Elliot Knob is the highest point in Augusta County, and one of the highest peaks in Virginia. Just west of Staunton and secluded in Buffalo Gap, this hike features two waterfalls, several great views to the west and east, and a grass covered summit. If you're lucky, this hidden treasure can be all yours for a day.
At 0.4 miles pass a small logging road on your right, the first of four. In 0.6 miles from the parking area the trail makes a turn to the left before entering the first of three small clearings at 0.8 miles.
After turning left on the yellow blazed trail continue 0.8 miles, crossing two small spurs, and passing through a utility clear cut before arriving at an access road. Turn right uphill on the yellow blazed dirt access road for the steepest part of the hike before arriving at a spring and small pond in 1.0 miles.
Continue along the road as it passes a small stand of spruce, winds back to the right, then to the left, passes the yellow blazed North Mountain Trail and transmission station, then enters another stand of spruce and flatter area.
At this point the dirt road you have been following turns to the right towards the transmission station. Turn left onto the trail that climbs on the west side of the mountain and up to the grass covered summit in another 0.1 miles. The lookout tower was built in 1958 and hasn't been used since the early sixties. If you are doing this hike as a backpack there are two sheltered campsites under a stand of spruce at the summit.
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Reviews For The Elliot Knob Hike (5 Most Recent)
The first part of the hike was fine. Nice scenery, lots of plants to identify. The summer has been dry and the stream was very low, so the crossings were not difficult.
The ascent to the top along the gravel road is unrelenting. If you need a challenge and don't care about the environment you are in, this hike is for you. I did this as a day hike, but carried 30 lbs for training. It was grueling.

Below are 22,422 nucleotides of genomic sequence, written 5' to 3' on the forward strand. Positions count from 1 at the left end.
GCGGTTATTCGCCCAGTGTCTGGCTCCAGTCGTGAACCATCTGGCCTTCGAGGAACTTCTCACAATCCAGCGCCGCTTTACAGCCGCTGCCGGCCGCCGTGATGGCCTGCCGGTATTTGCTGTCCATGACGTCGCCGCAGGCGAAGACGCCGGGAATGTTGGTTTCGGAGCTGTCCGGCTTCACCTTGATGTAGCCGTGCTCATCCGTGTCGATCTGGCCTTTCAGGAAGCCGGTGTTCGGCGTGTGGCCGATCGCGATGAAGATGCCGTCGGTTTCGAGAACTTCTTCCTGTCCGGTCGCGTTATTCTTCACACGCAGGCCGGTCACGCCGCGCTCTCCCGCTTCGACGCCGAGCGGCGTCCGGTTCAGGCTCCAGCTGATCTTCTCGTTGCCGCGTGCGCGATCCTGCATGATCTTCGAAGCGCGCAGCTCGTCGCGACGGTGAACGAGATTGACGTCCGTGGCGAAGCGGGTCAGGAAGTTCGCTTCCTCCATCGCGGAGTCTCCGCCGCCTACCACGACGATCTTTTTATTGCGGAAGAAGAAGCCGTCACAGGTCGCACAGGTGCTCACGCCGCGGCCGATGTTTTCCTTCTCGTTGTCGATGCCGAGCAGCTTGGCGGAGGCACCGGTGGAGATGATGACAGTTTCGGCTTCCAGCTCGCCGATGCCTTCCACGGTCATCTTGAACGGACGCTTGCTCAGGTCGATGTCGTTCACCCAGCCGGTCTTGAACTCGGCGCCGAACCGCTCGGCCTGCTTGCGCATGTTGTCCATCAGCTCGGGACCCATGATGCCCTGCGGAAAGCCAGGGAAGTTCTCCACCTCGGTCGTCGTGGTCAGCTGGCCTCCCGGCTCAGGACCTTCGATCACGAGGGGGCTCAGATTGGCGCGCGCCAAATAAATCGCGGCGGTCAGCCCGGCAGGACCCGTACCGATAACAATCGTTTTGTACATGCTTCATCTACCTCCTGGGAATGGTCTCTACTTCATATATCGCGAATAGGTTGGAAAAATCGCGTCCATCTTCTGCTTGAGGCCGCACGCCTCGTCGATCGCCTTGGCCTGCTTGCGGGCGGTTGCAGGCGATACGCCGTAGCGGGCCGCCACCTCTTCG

I saw three groups and one solo hiker during my eight hours on this trail. They were younger and less encumbered so moved much faster. They all commented on how tough the climb on the road was. Some compared it to Old Rag, but without the crowds.
If I were to do this again, I would stop before the gravel road.
Parking--it is the PAVED pull off about 100 yards from the entrance and on the opposite side of the road. Do not pull off on the unpaved area--there is a big whole there that will swallow your tire.
Date of Hike: Monday, July 21, 2014
Attempted Elliot Knob for the first time on 6/9/14 when I was not in good shape. Barely made it to the start of the infamous Fire Gravel Road final ascent and had to quit in defeat. Came back on 7/21/14 when my endurance skill was closer to 100 and made it all the way to the top! Overall the first mile is very boring grassy access road, slightly uphill. Next mile is by far the best, a moderately challenging uphill hike along a beautiful stream with a couple small waterfalls. Next mile is a very tight little trail, also moderate uphill with heavy brush along both sides, keep an eye out for wildlife. I nearly stepped on a large snake, but most likely a harmless one. This portion of the trail is rather intimidating if you are hiking alone, as you feel extremely vulnerable and blind to what might be in the brush. I saw no other hikers during either of my trips, which is great if you are looking for solitude.